Etiquette Question About Calling Out Other White People

Without being rude, how exactly do you tell a fellow white person to stop comparing (a) themselves or (b) Sarah Palin to Rosa Parks?

I’ve seen it on two blogs that I generally like, and I am so… I hate to use the word “offended” because people mock it so much, as if being offended is just something that people make up when they want to cause a scene. And I think I’m more shocked and bewildered than angry or hurt, so offended is probably not the right choice even though it’s the first word that comes to mind.

Rosa Parks was not just some random woman who got on a bus one day and thought “Gee, you know, I’m tired, I think I’ll just refuse to move.” She was an activist and an African-American during a time when you could be beaten, your house bombed by terrorists, and you and your family murdered for standing up for your rights. After she acted as plaintiff in the test case against bus segregation by going to trial for her actions, she was fired and her husband had to quit his job. They had to move to a different city so she could find work. (You can learn more at the Rosa Parks entry on Wikipedia and her biography at the Rosa and Raymond Parks Institute.)

Saying that a white American is the Rosa Parks of whatever cause is really disrespectful. It’s not synonymous with saying “she’s a fighter” or “she’s breaking down barriers.” It’s appropriation of a person and a context and a movement that you do not own and do not have permission to borrow. And I’m pretty sure it’s my anti-racist duty to point that out, even if the parties involved don’t care what I have to say, but I’m having a hard time figuring out how to explain it without throwing 5,000 words at it when 15 would be better.

Suggestions welcome.

6 thoughts on “Etiquette Question About Calling Out Other White People

  1. Glenn

    Seems like all you need to say is:

    – Congrats for pushing things. But Rosa left a pretty high bar. [Then link to Wikiapedia.]

  2. Susan

    Oh, yes! Sarah Vowell has written about this phenomenon in her Partly-Cloudy Patriot. It was also a This American Life segment:

    “Sarah Vowell identifies a phenomenon that’s sort of a cultural rerun. It’s an analogy that gets made over and over in different situations: people who often are not black, or women, or in any way involved with civil rights, comparing themselves to Rosa Parks”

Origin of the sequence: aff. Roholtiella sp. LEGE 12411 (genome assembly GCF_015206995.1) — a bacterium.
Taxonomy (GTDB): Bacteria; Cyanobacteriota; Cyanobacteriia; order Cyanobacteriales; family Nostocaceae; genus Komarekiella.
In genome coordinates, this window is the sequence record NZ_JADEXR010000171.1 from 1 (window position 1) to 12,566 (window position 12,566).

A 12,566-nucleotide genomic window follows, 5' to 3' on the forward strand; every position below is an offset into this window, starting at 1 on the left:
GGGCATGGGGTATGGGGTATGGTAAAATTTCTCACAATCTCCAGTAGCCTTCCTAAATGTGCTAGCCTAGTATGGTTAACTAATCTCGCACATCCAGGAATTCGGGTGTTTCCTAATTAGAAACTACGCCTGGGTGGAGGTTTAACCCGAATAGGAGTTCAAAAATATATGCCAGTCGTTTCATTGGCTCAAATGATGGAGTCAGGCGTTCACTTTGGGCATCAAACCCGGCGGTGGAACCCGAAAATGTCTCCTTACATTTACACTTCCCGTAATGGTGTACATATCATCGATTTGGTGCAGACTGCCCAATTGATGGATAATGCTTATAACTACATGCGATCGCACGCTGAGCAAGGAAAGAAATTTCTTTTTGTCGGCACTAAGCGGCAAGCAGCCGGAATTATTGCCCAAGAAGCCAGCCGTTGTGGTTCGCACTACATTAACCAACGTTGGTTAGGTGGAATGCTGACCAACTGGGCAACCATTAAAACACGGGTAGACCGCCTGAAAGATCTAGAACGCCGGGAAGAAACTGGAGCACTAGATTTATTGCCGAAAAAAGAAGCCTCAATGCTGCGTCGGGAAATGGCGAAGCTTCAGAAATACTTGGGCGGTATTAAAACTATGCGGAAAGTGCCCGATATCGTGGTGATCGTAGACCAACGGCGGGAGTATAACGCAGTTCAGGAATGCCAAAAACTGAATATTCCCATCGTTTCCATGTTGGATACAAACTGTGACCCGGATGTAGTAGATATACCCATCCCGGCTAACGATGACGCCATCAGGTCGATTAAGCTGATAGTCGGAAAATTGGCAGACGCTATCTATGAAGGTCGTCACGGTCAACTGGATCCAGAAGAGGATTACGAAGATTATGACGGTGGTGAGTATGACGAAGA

Perhaps slip the offending parties the audio link?

  3. Shane Taylor

    If I recommended looking up anything, it would be the respective definitions of dignity and solipsism.

  4. Andrea

    I have never heard of this “white Rosa Parks” business. How nonsensical.

    When I am confronted (as I really frequently am, working in a construction company) by utterly offensive or grossly exaggerated claims of “reverse racism”(I guess that’s an oxymoron, really), I usually respond with nonconfrontational confusion. Goes like this:

    Stupid/ignorant/offensive comment, re: Asian drivers for example

    Me: I don’t understand. Are Asians all bad drivers? I didn’t know that! Is it like a genetic anomaly or something, do you think?

    General backpedalling ensues.

    Me: Do you think that just the Asians that come to the US are bad drivers? Maybe some kind of mass resettlement program on the part of the continent of Asia? Should we start some kind of investigation, or drivers test at the airport INS check? Should we send them our bad drivers? Maybe they deport people who fail theirs drivers tests? Maybe we should?

    Etc, until the dumbass either recants or gives up. Framing stupidity in its own ridiculousness makes me feel better, allows me to confront in a way that I think someone might hear, and is a fun way to use my imagination.

    Sorry for the long-winded answer. I got carried away.

  5. Si

    Oh just be rude. You couldn’t possibly be as rude as they’re being by co-opting an experience of oppression they have never had and never will. Oppressions are not equivalent, even if they are similarly structured.

    And, doubly, since Palin is a first, but not in anyway resistant to the current paradigm. She’s not changing or resisting or protesting a damn thing. Her rise is the result a purely cynical political move, not of resistance to patriarchy’s inequities.

    Just. Be. Rude. By way of just being direct and clear. You don’t have to sling smack, just be direct.

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